Total Laparoscopic Hysterectomy

Total Laparoscopic Hysterectomy (TLH)

Total Laparoscopic Hysterectomy (TLH) is a safe and reproducible technique. However, its use has been limited so far. The most quoted criticisms to this surgery are technical difficulties and concerns about urinary complications. In the different publications that have demonstrated the feasibility and safety of the procedure, a step by step technique has always been remarked. It is a very complete lecture that addresses all aspects to achieve good results when performing TLH. Not only Dr. Osorio outlines the 10 key steps of this surgery, but she also presents the preoperative set-up, the instruments required, and the specific considerations related to the ureter and to the management of difficult cases.

Why it's done ?

Vaginal hysterectomy treats various gynecological problems, including:
. Fibroids. Many hysterectomies are done to permanently treat these benign tumors in your uterus that can cause persistent bleeding, anemia, pelvic pain, pain during intercourse and bladder pressure. For large fibroids, you might need surgery that removes your uterus through an incision in your lower abdomen (abdominal hysterectomy).
. Endometriosis. This occurs when the tissue lining your uterus (endometrium) grows outside the uterus, involving the ovaries, fallopian tubes or other organs. Most women with endometriosis have a laparoscopic or robotic hysterectomy or abdominal hysterectomy, but sometimes a vaginal hysterectomy is possible.
. Adenomyosis. This occurs when the tissue that normally lines the uterus grows into the uterine wall. An enlarged uterus and painful, heavy periods result.
. Gynecological cancer. If you have cancer of the uterus, cervix, endometrium or ovaries, or precancerous changes, your doctor might recommend a hysterectomy. Most often, treatment for ovarian cancer involves an abdominal hysterectomy, but sometimes vaginal hysterectomy is appropriate for women with cervical or endometrial cancer.
. Uterine prolapse. When pelvic supporting tissues and ligaments weaken or stretch out, the uterus can sag into the vagina, causing urine leakage, pelvic pressure or difficulty with bowel movements. Removing the uterus and repairing supportive tissues might relieve those symptoms.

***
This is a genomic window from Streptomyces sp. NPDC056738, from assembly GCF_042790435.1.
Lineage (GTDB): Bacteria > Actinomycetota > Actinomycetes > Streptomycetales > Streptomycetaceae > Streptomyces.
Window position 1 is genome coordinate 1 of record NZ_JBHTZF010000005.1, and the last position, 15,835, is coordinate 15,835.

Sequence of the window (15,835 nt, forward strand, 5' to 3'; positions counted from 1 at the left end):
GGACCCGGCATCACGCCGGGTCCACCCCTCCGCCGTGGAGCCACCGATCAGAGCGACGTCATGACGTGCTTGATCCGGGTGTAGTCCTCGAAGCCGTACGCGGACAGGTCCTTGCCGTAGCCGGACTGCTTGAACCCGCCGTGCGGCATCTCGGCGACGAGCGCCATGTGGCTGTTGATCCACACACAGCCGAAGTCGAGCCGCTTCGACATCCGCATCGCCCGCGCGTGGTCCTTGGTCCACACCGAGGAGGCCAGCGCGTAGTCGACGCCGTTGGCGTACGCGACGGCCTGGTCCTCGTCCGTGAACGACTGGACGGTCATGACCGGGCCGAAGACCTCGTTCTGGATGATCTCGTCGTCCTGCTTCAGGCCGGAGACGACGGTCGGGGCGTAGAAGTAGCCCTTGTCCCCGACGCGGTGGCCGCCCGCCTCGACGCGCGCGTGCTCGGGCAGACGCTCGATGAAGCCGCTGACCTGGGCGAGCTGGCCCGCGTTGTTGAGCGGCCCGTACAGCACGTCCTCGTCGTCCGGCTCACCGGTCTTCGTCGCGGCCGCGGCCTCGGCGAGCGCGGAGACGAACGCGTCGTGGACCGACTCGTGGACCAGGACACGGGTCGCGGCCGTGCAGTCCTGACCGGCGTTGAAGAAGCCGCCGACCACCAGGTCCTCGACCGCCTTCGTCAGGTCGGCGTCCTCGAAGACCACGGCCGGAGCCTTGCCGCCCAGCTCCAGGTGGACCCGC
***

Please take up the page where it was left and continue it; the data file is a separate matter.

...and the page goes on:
. Abnormal uterine bleeding. When medication or a less invasive surgical procedure doesn't control irregular, heavy or very long periods, hysterectomy may be needed.
. Chronic pelvic pain. If your pain is clearly caused by a uterine condition, hysterectomy might help, but only as a last resort. Chronic pelvic pain can have several causes, so an accurate diagnosis of the cause is critical before having a hysterectomy.
For most of these conditions - with the possible exception of cancer - hysterectomy is just one of several treatment options. You might not need to consider hysterectomy if medications or less invasive gynecological procedures manage your symptoms.
You cannot become pregnant after a hysterectomy. If you're not sure that you're ready to give up your fertility, explore other treatments.

Risks :

Although vaginal hysterectomy is generally safe, any surgery has risks. Risks of vaginal hysterectomy include:
. Heavy bleeding
. Blood clots in the legs or lungs
. Infection
. Damage to surrounding organs
. Adverse reaction to anesthetic
Severe endometriosis or scar tissue (pelvic adhesions) might force your surgeon to switch from vaginal hysterectomy to laparoscopic or abdominal hysterectomy during the surgery.
After sedation from general anesthesia is achieved; the doctor will make a small incision at or near your belly button, depending on the size of your uterus, for the laparoscope to be passed through and 2-4 additional incisions in your lower abdomen to insert necessary surgical instruments. Carbon dioxide gas will be used to inflate the abdomen to allow the doctor to insert the laparoscope and visualize the abdomen/pelvis. Through the guidance of the laparoscope the uterus will be freed from ligaments and surrounding blood vessels. An incision will be made at the top of the vagina to release the uterus and cervix; the vaginal incision will then be closed with dissolvable sutures and necessary blood vessels will be cauterized to prevent bleeding. The uterus is then removed through the vagina. If the uterus is large then an instrument called a Morcellator may be used to divide the uterus into small sections that are then removed from the body through one of the incisions. The procedure is then completed by suturing the top of the vagina, the necessary layers of the abdomen and skin, and then placing dressings over the incision sites. Diagnosis: The most common reasons to have a TLH are: Fibroids- non cancerous tumors that cause pelvic pain, heavy and abnormal uterine bleeding, painful intercourse, or other symptoms. Endometriosis- growth of uterine lining in other parts of the abdomen or uterine muscle (adenomyosis) that causes pelvic pain. Uterine prolapse-the downward movement of the uterus into the vagina. TLH is also done for treatment of pre-cancerous lesions and gynecological cancers. Your physician will discuss your diagnosis with you prior to surgery and it will be documented in your medical record.